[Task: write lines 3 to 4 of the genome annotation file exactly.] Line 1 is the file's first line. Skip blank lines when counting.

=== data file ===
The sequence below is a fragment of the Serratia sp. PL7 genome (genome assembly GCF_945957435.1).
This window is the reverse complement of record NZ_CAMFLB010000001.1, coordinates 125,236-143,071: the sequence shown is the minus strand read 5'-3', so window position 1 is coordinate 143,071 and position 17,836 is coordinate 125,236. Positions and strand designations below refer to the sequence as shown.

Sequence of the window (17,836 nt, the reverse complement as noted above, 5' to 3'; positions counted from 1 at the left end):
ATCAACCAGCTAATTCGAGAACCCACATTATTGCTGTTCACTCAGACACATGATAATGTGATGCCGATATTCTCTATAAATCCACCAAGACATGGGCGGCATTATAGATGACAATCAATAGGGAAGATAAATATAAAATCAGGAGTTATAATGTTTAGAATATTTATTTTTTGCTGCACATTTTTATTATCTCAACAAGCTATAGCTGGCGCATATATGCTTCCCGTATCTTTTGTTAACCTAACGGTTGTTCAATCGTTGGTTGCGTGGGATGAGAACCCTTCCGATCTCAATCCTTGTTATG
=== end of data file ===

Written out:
Sequence of the window (17,836 nt, the reverse complement as noted above, 5' to 3'; positions counted from 1 at the left end):
ATCAACCAGCTAATTCGAGAACCCACATTATTGCTGTTCACTCAGACACATGATAATGTGATGCCGATATTCTCTATAAATCCACCAAGACATGGGCGGCATTATAGATGACAATCAATAGGGAAGATAAATATAAAATCAGGAGTTATAATGTTTAGAATATTTATTTTTTGCTGCACATTTTTATTATCTCAACAAGCTATAGCTGGCGCATATATGCTTCCCGTATCTTTTGTTAACCTAACGGTTGTTCAATCGTTGGTTGCGTGGGATGAGAACCCTTCCGATCTCAATCCTTGTTATG